Part I was all about the Guest Bathroom...Part II is all about the Master.
My clients initially reached out regarding renovating their Master Bathroom to increase its functionality. After 10 years of ownership, they'd only used the bathtub a handful of times & since the wife has an extensive makeup collection (one that would rival most professional MUAs!) she specifically wanted more style, better lighting and increased storage.
Done & Done.
As you can see, even in daylight the bathroom was pretty dark due to its orientation on the back of the house & the little bit of good natural light that did come in was super hot (bright), which isn't ideal for applying makeup. With a countertop full of products and a basket full of styling utensils (blow dryer, flat iron, etc), adding more storage was key. The shower door needed to go. The shower & floor needed to be retiled. The bathroom needed some overall blush & gloss.
So we did some demo & started anew!
Finishes in the Guest Bathroom mimicked the selections for the Master with the exception of the shower curtain and of course, the additional vanity. To keep the space from feeling too heavy, I decided to repurpose a piece of furniture for her new makeup area. We started out looking at desks and highboys, but either there wasn't enough storage or the dimensions just weren't right--makeup & products really need drawers for organization, not just open cabinets. When I stumbled upon the Heston Dresser from West Elm, it was just what I was looking for....and not only did it sit on a brass frame (yay for visual breathing room!) but it fit perfectly. She fell in love.
Replaced that old door with a new, custom shower curtain (Robert Allen, Wavy Stitch)--who says shower stalls HAVE to have doors??
And again, these countertops. To Die For.
What I forgot to tell you in my previous post is that these custom butcher block countertops were a total accident...though a happy one. They weren't the original product sourced--I'd planned to go with the more inexpensive Ikea version--but when the client selected an undermount sink, which requires the interior of the countertop to show, we learned that the Ikea version was not in fact solid wood but a walnut veneer wrap, which wasn't going to work with the sink (you wouldn't see wood all the way through along the sink cuts). Fortunately I was able to snag one of my carpenters who is a beast with wood working and he maneuvered his schedule to make this last minute project work. And when I tell you the final product turned out SO much better than what I'd originally planned?? OMG. No lie. These babies are hand finished so there will never be another pair to look exactly like these two! Renovations take longer than you expect and there are always hiccups along the way but 93% of the time.....the hiccups are well worth the change in plans.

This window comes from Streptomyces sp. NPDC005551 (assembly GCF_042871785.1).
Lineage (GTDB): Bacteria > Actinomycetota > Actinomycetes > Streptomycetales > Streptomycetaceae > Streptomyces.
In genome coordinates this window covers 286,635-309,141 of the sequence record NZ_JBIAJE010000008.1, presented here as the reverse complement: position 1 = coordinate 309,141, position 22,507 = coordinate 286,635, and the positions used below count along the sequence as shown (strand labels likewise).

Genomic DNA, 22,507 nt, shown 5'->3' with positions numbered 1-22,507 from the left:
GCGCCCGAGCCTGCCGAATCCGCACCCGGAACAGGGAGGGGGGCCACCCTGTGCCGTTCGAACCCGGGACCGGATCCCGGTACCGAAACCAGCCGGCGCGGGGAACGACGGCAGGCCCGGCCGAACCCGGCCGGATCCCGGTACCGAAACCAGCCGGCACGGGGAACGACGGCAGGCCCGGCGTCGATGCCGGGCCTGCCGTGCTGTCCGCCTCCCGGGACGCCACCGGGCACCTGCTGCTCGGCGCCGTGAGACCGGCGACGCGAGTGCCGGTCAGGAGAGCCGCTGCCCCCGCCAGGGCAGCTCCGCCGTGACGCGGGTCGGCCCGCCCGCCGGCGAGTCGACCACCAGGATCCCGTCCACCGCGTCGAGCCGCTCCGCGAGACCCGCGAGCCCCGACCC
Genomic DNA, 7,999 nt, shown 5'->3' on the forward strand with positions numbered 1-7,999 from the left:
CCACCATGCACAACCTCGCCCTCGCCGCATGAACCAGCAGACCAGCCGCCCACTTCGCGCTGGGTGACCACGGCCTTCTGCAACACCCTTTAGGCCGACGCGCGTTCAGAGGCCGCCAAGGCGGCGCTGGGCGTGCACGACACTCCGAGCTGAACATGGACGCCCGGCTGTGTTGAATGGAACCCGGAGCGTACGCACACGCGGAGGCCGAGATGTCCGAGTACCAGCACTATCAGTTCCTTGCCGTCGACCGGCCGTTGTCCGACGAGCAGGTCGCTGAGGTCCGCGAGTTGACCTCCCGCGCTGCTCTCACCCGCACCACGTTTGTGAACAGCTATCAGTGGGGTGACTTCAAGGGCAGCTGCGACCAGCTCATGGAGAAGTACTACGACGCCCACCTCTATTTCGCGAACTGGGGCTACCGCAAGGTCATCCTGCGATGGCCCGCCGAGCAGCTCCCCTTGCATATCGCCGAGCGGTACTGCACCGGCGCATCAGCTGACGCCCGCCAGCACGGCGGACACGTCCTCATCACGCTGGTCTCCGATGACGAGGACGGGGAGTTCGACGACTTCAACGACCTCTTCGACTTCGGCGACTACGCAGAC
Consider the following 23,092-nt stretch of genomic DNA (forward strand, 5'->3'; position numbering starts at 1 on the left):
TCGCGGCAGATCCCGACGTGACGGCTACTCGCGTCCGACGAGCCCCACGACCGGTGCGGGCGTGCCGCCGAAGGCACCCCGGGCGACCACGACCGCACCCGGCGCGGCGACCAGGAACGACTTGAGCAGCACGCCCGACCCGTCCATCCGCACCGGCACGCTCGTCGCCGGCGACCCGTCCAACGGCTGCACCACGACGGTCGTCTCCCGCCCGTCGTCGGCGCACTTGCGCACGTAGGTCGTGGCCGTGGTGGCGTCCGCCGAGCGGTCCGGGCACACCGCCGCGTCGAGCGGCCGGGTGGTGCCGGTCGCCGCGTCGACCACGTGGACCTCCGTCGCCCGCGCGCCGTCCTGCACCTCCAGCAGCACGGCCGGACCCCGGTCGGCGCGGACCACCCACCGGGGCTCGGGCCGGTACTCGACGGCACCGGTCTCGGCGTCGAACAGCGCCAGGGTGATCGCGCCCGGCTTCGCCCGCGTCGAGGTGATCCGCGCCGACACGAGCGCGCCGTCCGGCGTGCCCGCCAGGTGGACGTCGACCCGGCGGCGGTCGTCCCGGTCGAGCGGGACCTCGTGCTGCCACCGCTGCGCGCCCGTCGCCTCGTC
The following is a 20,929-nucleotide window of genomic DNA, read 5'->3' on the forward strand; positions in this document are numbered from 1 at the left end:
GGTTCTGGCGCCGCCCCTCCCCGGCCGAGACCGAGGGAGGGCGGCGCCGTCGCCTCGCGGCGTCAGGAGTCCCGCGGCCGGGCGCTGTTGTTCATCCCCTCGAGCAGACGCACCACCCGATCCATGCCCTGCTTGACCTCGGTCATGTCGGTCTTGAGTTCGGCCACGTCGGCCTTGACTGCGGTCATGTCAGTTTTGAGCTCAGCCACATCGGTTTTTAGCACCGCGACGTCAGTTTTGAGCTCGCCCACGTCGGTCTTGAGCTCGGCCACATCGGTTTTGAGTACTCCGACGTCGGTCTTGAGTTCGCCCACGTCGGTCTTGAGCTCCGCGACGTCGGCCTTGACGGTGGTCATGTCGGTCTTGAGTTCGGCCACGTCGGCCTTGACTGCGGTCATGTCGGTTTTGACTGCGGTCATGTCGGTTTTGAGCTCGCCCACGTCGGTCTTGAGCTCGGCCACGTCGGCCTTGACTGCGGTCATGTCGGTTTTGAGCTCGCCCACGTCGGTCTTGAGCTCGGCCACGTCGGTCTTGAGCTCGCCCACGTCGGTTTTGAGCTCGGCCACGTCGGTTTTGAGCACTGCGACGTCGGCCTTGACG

Even with the addition of 4 new lighting sources: the LED makeup mirror (sourced from a hotel she loves), wood bead chandelier and pair of brass wall sconces (everything on dimmers for perfect light control), we kept the walls Shoji White (Sherwin Williams) to ensure there was enough natural light bouncing around the room. My first choice for the walls was a light toned grasscloth (great mix of texture & finish) but just like in the Guest bathroom, the clients weren't fans of any wallcoverings or saturated wall colors so we ended with a neutral color paint.
And sometimes it happens like that in design--as a designer you can create a vision and want to see it to the end, but the ultimate say is on the client. I'm generally very honest with my clients and will say, "I don't love your preference but it's YOUR house and YOU have to live here, so it should work for you!". I believe that clients should know the professional's honest opinion and then weigh the advice to make the decision that best suits their lifestyle. THAT is what makes for an awesome designer-client relationship--taking the professional advice + rules & bending them to create something that works for each situation--Co-creation at its finest!